Tornado Season Coming Soon

February 24, 2012; 10:35 AM
Share |
A large tornado south of Dimmitt, Texas, on June 2, 1995. Photo from NOAA Photo Library, NOAA Central Library; OAR/ERL/National Severe Storms Laboratory (NSSL).

The tornado frequency increases in the spring as the warm and cold seasons battle it out in the U.S.

Warm, humid air surges into the South during the spring months, while colder air remains in place across the northern tier of the country. The clash of warm, humid air and cooler, drier air to the north creates instability for thunderstorms to develop.

Another key ingredient for severe thunderstorm and tornado development is a powerful jet stream, or a corridor of fast winds around the altitude where planes fly. When there are powerful winds high in the atmosphere and weaker winds at the surface, a twisting motion in the atmosphere can help to produce rotating thunderstorms capable of spawning tornadoes.

RELATED:

Above-Normal Tornadoes Expected in 2012

A Terrifying Year of Tornadoes, in Videos

Important Tornado Safety Tips to Follow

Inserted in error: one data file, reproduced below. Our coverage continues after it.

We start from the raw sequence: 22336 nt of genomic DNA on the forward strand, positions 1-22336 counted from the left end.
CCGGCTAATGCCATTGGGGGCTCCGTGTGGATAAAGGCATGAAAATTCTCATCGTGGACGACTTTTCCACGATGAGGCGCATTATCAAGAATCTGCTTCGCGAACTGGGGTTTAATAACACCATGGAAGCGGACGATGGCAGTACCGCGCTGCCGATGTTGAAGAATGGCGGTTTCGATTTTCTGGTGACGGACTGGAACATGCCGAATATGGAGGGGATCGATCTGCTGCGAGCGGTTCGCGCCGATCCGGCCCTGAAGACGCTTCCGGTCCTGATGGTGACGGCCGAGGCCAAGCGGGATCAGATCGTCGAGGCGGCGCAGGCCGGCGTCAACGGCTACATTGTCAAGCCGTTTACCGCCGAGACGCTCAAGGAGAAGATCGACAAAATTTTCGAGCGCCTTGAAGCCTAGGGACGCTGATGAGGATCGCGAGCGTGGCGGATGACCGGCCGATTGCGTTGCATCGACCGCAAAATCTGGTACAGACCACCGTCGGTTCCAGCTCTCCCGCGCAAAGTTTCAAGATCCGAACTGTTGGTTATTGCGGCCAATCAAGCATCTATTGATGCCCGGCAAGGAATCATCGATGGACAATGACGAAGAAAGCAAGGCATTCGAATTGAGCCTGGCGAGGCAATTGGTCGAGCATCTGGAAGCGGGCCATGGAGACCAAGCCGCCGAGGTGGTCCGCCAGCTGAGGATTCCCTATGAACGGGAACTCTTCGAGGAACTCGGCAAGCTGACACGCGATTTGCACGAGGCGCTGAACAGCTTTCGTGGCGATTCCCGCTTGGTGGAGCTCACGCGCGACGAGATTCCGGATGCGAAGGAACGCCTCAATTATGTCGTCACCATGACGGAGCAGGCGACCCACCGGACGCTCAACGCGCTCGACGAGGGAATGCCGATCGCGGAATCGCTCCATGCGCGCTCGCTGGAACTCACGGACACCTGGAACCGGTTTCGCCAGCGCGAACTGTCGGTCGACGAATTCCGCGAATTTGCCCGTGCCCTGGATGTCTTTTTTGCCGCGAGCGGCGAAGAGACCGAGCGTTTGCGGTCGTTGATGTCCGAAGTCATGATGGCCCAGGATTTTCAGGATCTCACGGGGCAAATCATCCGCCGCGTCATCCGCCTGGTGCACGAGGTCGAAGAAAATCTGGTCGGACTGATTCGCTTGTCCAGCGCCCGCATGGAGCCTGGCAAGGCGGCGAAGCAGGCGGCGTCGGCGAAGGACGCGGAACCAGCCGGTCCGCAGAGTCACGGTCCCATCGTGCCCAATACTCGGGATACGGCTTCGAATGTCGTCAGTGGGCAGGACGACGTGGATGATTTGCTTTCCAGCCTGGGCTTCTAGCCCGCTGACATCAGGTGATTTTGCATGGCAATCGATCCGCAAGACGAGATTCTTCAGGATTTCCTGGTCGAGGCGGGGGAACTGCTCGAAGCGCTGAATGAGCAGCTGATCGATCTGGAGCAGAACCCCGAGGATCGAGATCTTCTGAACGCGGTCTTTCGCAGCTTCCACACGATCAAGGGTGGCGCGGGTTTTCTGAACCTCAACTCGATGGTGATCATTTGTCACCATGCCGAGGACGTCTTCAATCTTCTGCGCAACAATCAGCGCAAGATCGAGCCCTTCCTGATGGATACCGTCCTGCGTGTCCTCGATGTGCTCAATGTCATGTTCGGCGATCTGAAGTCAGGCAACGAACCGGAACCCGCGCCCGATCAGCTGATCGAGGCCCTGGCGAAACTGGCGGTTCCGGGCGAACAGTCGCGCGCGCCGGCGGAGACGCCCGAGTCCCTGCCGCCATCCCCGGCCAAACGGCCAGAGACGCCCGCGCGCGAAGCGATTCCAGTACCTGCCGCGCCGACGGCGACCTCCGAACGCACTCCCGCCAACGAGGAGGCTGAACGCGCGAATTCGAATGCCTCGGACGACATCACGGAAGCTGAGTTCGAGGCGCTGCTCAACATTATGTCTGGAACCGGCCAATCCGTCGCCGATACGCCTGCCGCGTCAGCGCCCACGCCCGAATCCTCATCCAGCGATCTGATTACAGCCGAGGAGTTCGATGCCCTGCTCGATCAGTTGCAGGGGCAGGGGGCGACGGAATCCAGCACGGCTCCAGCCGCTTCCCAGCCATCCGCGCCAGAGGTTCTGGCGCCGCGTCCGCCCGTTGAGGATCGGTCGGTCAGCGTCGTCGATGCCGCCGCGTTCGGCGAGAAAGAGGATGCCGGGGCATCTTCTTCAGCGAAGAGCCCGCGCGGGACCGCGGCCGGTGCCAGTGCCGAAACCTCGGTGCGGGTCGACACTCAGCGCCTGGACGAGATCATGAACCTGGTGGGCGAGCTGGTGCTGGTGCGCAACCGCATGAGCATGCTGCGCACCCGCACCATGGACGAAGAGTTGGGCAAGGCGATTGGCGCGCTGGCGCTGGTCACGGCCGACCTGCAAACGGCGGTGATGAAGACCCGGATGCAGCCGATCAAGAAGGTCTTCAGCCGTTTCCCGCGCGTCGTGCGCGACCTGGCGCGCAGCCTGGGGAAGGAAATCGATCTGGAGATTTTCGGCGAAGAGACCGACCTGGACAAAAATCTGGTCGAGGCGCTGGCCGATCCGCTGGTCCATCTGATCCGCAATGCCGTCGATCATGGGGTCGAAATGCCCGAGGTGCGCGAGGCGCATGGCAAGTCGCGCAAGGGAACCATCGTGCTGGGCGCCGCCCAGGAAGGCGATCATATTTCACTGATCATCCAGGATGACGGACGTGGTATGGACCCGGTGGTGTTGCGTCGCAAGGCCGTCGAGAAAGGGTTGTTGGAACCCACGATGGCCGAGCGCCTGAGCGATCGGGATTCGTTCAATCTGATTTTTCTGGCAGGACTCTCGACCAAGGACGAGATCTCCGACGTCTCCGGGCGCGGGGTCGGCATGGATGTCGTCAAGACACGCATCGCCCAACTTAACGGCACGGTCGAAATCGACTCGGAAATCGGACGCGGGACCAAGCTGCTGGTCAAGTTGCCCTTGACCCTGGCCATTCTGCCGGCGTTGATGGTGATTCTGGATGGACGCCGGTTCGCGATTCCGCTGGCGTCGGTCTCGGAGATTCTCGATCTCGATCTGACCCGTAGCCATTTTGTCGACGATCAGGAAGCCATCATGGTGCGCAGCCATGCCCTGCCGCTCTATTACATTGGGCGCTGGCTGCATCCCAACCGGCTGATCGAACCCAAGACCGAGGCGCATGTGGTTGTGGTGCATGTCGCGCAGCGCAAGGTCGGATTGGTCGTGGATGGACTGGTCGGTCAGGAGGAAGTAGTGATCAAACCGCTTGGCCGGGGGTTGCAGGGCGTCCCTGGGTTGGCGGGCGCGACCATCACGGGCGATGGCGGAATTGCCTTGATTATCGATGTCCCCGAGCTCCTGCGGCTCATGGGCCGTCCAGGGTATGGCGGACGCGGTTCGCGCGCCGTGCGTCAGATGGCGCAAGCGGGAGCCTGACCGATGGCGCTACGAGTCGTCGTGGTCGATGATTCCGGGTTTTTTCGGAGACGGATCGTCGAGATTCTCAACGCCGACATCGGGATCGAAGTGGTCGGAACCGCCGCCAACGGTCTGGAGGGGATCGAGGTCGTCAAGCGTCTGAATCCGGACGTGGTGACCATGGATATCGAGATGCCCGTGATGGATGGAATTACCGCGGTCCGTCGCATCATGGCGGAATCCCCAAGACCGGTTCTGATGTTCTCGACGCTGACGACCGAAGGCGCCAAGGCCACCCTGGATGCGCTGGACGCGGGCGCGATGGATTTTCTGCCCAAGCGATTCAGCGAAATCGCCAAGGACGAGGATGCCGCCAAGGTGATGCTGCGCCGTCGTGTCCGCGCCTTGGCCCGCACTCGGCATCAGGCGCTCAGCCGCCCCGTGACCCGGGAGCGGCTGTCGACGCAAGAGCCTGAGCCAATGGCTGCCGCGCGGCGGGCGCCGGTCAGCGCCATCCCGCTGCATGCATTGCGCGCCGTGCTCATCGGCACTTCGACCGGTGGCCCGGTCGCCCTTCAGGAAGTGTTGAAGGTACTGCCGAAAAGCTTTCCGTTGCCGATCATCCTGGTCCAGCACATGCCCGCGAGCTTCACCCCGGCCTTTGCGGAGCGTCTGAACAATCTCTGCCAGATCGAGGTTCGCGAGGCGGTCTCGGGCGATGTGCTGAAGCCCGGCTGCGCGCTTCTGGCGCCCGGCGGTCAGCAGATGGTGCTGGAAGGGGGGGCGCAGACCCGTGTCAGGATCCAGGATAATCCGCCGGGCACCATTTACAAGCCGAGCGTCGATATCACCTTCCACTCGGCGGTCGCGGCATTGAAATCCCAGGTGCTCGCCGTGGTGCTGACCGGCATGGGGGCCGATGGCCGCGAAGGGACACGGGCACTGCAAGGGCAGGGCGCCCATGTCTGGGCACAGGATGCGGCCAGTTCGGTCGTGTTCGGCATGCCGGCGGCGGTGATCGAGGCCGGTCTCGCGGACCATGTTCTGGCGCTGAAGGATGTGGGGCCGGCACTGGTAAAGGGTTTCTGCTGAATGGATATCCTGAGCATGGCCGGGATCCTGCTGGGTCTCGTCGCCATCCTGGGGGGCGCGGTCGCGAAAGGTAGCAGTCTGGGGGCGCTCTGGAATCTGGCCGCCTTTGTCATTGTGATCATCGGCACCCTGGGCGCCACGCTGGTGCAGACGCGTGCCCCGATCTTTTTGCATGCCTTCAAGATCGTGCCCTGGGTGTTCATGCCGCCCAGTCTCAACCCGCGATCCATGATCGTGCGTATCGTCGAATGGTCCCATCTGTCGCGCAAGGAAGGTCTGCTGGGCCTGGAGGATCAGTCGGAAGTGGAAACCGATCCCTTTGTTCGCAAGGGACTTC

During the spring months, the jet stream is often still potent across the U.S. before it shifts too far to the north during the summer to support violent storms with tornadoes touching down.

The sun's rays are also strengthening during the spring months, promoting increased daytime heating that further reduces the instability of the atmosphere.

Comments

Comments left here should adhere to the AccuWeather.com Community Guidelines. Profanity, personal attacks, and spam will not be tolerated.

More Weather News

  • Sharknado 2: Three Actual Weather Events Nearly as Wild

    July 31, 2014; 2:02 PM ET

    “Sharknado” fans who live in fear of a shark-filled tornado can rest easy, the idea still remains completely implausible. However, the weather has been known to cause several head-scratching events, ranging from seemingly apocalyptic to downright bizarre.

Daily U.S. Extremes

past 24 hours

  Extreme Location
High N/A
Low N/A
Precip N/A

WeatherWhys®

This Day In Weather History

Baker, FL (1949)
(East of Crestview, FL) Lightning struck a baseball diamond, digging a ditch 20 feet long in the infield, killing the shortstop, third baseman and injuring 50 people in a crowd of 300.

Estes Park, CO (1976)
Big Thompson River flood disaster; up to 10" of thunderstorm rains funneled into narrow canyon near Estes Park. 139 drowned, 5 missing, $35.5 million estimated damage.

U.S. (1984)
1,178 "reported" tornadoes with 120 killed so far this year. Number of "actual" tornadoes probably less, but this is still one of the most active years ever (nearly half of the fatalities occurred in the Carolina outbreak of March 28th).